Posted by Mark Halper

China looks set to fuel its growth with nuclear power, including thorium. There will be plenty of thorium talk   in Shanghai (above) this month.

The future of CO2-free energy relies on thorium-fuelled nuclear power and other alternative nuclear technologies that will replace the uranium-powered water-cooled reactors prevalent today.

And no country is doing more in thorium research and development than China – so much so that as we noted in a recent post, some people believe that Western countries will end up licensing thorium technologies from Beijing.

So it is fitting that this year the Thorium Energy Conference heads to the country of 1.3 billion people, where it kicks off on Oct. 29 in Shanghai, co-sponsored by the Shanghai Institute of Nuclear Physics (SINAP) – part of the government’s Chinese Academy of Sciences – and by the International Thorium Energy Organization (IThEO).

The conference organizers have released a list of sessions spanning the 4 days and drawing in speakers from around the world including China, Japan, the U.S., Russia and the Czech Republic. It all promises answers to burning questions about thorium.

Want to learn more about how China is leading the pack on the thorium trail? Then drop in on the session China, the center of world environment, resource and energy —using thorium as a key, given by Takashi Kamei from Japan’s Research Institute for Applied Sciences.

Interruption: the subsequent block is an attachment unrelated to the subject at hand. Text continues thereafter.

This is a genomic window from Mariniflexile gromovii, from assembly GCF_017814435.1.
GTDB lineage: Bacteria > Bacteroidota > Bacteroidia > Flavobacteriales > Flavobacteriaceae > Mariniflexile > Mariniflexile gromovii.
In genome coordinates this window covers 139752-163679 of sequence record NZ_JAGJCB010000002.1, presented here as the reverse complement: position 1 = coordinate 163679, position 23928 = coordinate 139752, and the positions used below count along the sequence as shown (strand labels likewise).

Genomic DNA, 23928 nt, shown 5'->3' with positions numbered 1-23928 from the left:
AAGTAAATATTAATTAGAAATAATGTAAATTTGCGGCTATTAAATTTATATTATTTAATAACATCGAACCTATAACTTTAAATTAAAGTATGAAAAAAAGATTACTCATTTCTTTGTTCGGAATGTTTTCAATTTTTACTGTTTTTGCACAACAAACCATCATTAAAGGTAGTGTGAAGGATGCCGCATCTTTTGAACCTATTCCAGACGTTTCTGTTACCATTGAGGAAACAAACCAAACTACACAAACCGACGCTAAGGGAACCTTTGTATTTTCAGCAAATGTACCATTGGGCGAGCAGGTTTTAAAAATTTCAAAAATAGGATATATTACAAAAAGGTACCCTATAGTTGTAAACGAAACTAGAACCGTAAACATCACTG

Or maybe you’ve noticed that the thorium community itself disagrees on how best to deploy the fuel.  Should you put it in conventional rods in water-cooled reactors? Or should you optimize it with alternative reactor designs? Which reactor design – molten salt? Pebble bed? Accelerator driven? The session Utilization of Thorium Fuel in different reactor design should help clarify, presented by Ganglin Yu and Kan Wang.

If you’ve been keeping your ear to the thorium ground, you might have heard rumblings about a liquid thorium reactor initiative in the Czech Republic. For more information, drop by a session by the chief scientist of that country’s Nuclear Research Institute, Miloslav Hron, who will provide an update on the project (with a session title too long to write here!).

What’s a conference like this without an author heralding the technology’s arrival? The thorium world’s latest such scribbler, Robert Hargraves, will present his new book, Thorium energy cheaper than coal, in a session by the same name. Hargrave’s recently published work followed quickly on the heels of Richard Martin’s thorium homage, Superfuel, released earlier this year.

And if you want to get into the debate of exactly how safe and bomb-free thorium power is, there are sessions on actinides, waste, and related. You can find a full list of presentations here.

We’ll be there, blogging away.

But between now and then we’ll bring you plenty more news, updates and analysis of thorium and alternative nuclear developments. Apropos to the Chinese theme, watch for our overview of a SINAP molten salt thorium project, for instance.

We’ll also bring you up to date on a thorium-focused pebble bed reactor that is taking shape in South Africa. In the process, our thorium trail will descend into a rare earth mine. You never know where else it might wander.

Stay with us.

Photo: J. Patrick Fischer via Wikimedia.

Comments

  1. Laurence Aurbach says:

    That’s the best thorium conference promo I have ever read. I’m looking forward to your coverage.

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